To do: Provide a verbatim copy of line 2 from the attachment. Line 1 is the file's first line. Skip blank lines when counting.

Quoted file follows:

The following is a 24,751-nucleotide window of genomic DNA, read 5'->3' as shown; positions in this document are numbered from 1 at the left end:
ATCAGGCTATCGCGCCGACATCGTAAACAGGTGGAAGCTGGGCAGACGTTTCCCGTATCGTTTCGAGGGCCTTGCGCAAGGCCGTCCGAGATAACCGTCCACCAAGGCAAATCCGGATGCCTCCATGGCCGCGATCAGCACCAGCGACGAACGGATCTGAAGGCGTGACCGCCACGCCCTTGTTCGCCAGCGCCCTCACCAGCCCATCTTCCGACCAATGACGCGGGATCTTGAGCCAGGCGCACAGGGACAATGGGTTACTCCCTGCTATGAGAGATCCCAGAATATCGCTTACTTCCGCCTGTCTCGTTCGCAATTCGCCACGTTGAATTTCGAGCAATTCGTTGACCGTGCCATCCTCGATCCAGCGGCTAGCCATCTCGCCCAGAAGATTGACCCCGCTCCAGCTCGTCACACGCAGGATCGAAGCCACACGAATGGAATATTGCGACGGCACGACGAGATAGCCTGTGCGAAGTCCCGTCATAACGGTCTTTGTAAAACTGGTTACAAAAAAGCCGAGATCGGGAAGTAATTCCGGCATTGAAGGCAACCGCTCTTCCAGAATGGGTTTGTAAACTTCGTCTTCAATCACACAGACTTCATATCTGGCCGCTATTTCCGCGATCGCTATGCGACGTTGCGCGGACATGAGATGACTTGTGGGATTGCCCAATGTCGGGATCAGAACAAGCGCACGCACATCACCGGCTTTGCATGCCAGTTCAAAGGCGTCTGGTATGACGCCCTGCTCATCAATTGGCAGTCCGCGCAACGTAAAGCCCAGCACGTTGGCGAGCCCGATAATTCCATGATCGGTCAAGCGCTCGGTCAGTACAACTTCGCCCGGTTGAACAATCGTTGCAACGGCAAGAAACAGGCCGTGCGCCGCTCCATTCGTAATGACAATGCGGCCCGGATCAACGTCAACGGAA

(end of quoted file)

ATCAGGCTATCGCGCCGACATCGTAAACAGGTGGAAGCTGGGCAGACGTTTCCCGTATCGTTTCGAGGGCCTTGCGCAAGGCCGTCCGAGATAACCGTCCACCAAGGCAAATCCGGATGCCTCCATGGCCGCGATCAGCACCAGCGACGAACGGATCTGAAGGCGTGACCGCCACGCCCTTGTTCGCCAGCGCCCTCACCAGCCCATCTTCCGACCAATGACGCGGGATCTTGAGCCAGGCGCACAGGGACAATGGGTTACTCCCTGCTATGAGAGATCCCAGAATATCGCTTACTTCCGCCTGTCTCGTTCGCAATTCGCCACGTTGAATTTCGAGCAATTCGTTGACCGTGCCATCCTCGATCCAGCGGCTAGCCATCTCGCCCAGAAGATTGACCCCGCTCCAGCTCGTCACACGCAGGATCGAAGCCACACGAATGGAATATTGCGACGGCACGACGAGATAGCCTGTGCGAAGTCCCGTCATAACGGTCTTTGTAAAACTGGTTACAAAAAAGCCGAGATCGGGAAGTAATTCCGGCATTGAAGGCAACCGCTCTTCCAGAATGGGTTTGTAAACTTCGTCTTCAATCACACAGACTTCATATCTGGCCGCTATTTCCGCGATCGCTATGCGACGTTGCGCGGACATGAGATGACTTGTGGGATTGCCCAATGTCGGGATCAGAACAAGCGCACGCACATCACCGGCTTTGCATGCCAGTTCAAAGGCGTCTGGTATGACGCCCTGCTCATCAATTGGCAGTCCGCGCAACGTAAAGCCCAGCACGTTGGCGAGCCCGATAATTCCATGATCGGTCAAGCGCTCGGTCAGTACAACTTCGCCCGGTTGAACAATCGTTGCAACGGCAAGAAACAGGCCGTGCGCCGCTCCATTCGTAATGACAATGCGGCCCGGATCAACGTCAACGGAA